Year of Unity
Dakota Digest - 02/19/2010
By Jackelyn Severin
Governor Mike Rounds announces, today, his proclamation for a Year of Unity. The announcement commemorates the late Governor George Mickelson’s Year of Reconciliation. It’s been 20 years since Mickelson's effort to bring all races in South Dakota together.
Twenty years ago then Governor George Mickelson hoped his proclamation of reconciliation would begin a dialogue among South Dakotans; a dialogue leading to a period of healing between Native Americans and whites.
Gretchen Lord Anderson was Mickelson’s press secretary during his first years as governor. She recalls a conversation she had with Mickelson on a plane ride from Rapid City to Pierre in the fall of 1989 where Mickelson expressed a deep desire to change race relations in South Dakota. Anderson says less than two weeks after that conversation Tim Giago, then editor of the Lakota Times, wrote an open letter challenging Mickelson to do exactly that.
Anderson says, “Governors hate open letters like that ‘cause its just, its impossible to respond.”
Anderson who is now a Presbyterian Minister believes this letter was an act of fate.
“And I took the clippings in and laid them in front of the Governor and I said you if you’re serious about doing something about this here’s an invitation from at least part of the Native American community,” says Anderson.
Tim Giago is now the editor of Native Sun News.
Giago says, “My editorial was read on the Senate floor, on the legislative floor, by a guy named Lynn Hart who is half African-American and half Nakota.”
Giago says his idea came from a Minnesota journalist, Harold Iron Cloud, who was trying to get a Year of Reconciliation in his state. Giago’s editorial challenged Mickelson to do two things – make Native American day a state holiday and recognize the atrocities of the Wounded Knee Massacre.
Mickelson spoke from the foot of the Crazy Horse Mountain in October of 1990 on the state’s first Native American Day.
“But the significance of today, at least in my heart, is that this gives an opportunity to pause for a moment to honor all the great leaders of the Sioux Nation,” says Mickeslon, “Sitting Bull, Ben Rifle, and other great Sioux Chiefs and leaders whose really last ray of hope to return to their former way life was taken away from them at another place in South Dakota a hundred years ago this year, a place called Wounded Knee."
Anderson says, “And that had never been said. It had never been admitted by any kind of state elected leader that what happened at Wounded Knee was actually a massacre.”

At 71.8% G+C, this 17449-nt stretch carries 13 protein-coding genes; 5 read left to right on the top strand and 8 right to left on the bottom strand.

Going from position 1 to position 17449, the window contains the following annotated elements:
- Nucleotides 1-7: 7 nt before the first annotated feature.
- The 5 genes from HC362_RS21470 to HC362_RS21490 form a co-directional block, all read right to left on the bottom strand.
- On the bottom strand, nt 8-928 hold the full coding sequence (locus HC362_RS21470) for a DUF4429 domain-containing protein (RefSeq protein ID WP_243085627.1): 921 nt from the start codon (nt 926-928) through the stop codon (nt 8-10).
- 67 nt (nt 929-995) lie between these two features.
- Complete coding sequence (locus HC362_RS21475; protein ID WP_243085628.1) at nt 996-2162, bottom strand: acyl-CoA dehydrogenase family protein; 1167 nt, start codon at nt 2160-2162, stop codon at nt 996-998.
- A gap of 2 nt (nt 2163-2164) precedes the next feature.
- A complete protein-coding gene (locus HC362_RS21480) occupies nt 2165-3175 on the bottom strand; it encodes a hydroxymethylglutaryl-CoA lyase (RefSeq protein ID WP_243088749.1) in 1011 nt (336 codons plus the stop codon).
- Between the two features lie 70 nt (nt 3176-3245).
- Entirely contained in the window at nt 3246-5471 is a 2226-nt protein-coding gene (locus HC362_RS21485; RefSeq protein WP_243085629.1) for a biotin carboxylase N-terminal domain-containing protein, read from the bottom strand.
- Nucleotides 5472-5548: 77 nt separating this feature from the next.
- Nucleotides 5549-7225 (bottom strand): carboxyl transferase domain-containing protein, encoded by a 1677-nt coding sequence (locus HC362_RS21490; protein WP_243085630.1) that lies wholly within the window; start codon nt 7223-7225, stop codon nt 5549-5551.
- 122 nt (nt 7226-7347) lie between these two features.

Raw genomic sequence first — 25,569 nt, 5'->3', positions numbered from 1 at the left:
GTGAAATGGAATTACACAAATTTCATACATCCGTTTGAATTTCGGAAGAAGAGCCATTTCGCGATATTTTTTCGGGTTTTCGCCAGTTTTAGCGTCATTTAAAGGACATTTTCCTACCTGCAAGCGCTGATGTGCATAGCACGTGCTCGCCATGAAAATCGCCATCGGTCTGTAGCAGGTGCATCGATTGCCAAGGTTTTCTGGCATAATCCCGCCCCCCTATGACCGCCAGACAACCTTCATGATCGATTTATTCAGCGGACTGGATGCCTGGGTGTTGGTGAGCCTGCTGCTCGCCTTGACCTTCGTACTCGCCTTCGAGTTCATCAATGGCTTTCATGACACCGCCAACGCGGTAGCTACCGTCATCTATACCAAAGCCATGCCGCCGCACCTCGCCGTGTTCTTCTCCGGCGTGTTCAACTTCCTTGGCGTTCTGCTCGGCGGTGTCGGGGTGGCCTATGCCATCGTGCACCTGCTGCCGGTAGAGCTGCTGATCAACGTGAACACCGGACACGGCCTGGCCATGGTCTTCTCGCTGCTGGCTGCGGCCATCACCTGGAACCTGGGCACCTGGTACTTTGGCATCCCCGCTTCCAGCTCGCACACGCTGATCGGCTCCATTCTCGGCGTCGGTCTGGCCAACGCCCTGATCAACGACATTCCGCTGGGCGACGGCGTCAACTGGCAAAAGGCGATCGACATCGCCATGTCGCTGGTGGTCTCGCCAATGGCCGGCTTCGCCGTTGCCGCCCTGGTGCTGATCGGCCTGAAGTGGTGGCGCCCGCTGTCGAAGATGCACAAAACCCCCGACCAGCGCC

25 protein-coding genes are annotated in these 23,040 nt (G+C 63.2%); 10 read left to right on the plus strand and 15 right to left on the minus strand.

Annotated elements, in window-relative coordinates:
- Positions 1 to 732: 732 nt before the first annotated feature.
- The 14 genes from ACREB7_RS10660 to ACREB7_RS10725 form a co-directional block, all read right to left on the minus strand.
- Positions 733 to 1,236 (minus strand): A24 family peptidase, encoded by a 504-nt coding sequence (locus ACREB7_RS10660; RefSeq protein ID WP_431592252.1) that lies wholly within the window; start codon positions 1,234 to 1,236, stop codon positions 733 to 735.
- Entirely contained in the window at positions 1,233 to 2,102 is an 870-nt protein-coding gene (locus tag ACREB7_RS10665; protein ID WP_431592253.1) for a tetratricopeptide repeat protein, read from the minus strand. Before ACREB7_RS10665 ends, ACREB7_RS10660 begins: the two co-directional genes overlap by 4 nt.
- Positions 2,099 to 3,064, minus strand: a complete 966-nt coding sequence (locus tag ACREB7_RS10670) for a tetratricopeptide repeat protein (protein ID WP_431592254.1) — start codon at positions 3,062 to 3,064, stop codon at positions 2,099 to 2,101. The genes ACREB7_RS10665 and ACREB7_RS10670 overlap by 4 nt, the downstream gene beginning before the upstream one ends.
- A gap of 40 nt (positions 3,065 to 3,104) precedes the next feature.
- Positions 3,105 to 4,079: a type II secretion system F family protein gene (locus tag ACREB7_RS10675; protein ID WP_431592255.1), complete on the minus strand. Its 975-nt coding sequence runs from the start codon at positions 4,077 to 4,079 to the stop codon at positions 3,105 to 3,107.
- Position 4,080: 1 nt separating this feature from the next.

For Anderson, Mickelson’s Year of Reconciliation is his greatest legacy. Unfortunately, though, after Mickelson’s tragic death in 1993 efforts set forth from the Year of Reconciliation fizzled out. Giago says despite this progress has been made in the last twenty years but more needs to be done and that is why he and a group of other Native Americans in the Black Hills area piled in a car and headed to Pierre to talk with Governor Mike Rounds to rekindle the efforts Mickelson started.
But for some, like President of Oglala Lakota College, Tom Shortbull, this Year of Unity is a hollow gesture.
“You know they’ll go to our pow-wows and pat us on the back for being, uh having pow-wows and things like that but anything concrete out of the state of South Dakota sure has been lacking,” says Shortbull.
Shortbull is not the only one disappointed. State Representative Ed Iron Cloud says the state does not do much to facilitate relations with tribal governments. He recently brought a measure to the legislature creating a task force to study and improve the Office of Government Tribal Relations. The measure was defeated in committee.
“I just feel that we need to quit talking about it and do it. You know if you look back on our policies and previous bills and legislation all our ideas that we have to deal with reconciliation and working together have all been killed,” says Iron Cloud.
Others remain hopeful. Newspaper Editor Tim Giago believes this is an opportunity for change. And he says this year officials will take action.
“We’re gonna reach out to every tribe in the state, we’re gonna reach out to every chamber of commerce. We’re gonna reach out to all the high schools and colleges,” says Giago, “We’re just gonna reach out to those communities in South Dakota and hope they will become participants in this.”
Giago says the Year of Unity is really about individuals and communities making the effort to break down barriers between races. He says this is what Mickelson truly wanted twenty years ago.
Mickelson says, “Reconciliation must be an encouragement of all South Dakotan’s to educate each other to improve communication and to share with each other so the end result is a mutual understanding and respect.”
Governor Mike Rounds has invited leaders of the state’s nine Native American tribes as well as community and state officials for his Year of Unity announcement. Rounds says his hope is South Dakotans will celebrate and understand the contributions of all races and cultures in South Dakota.
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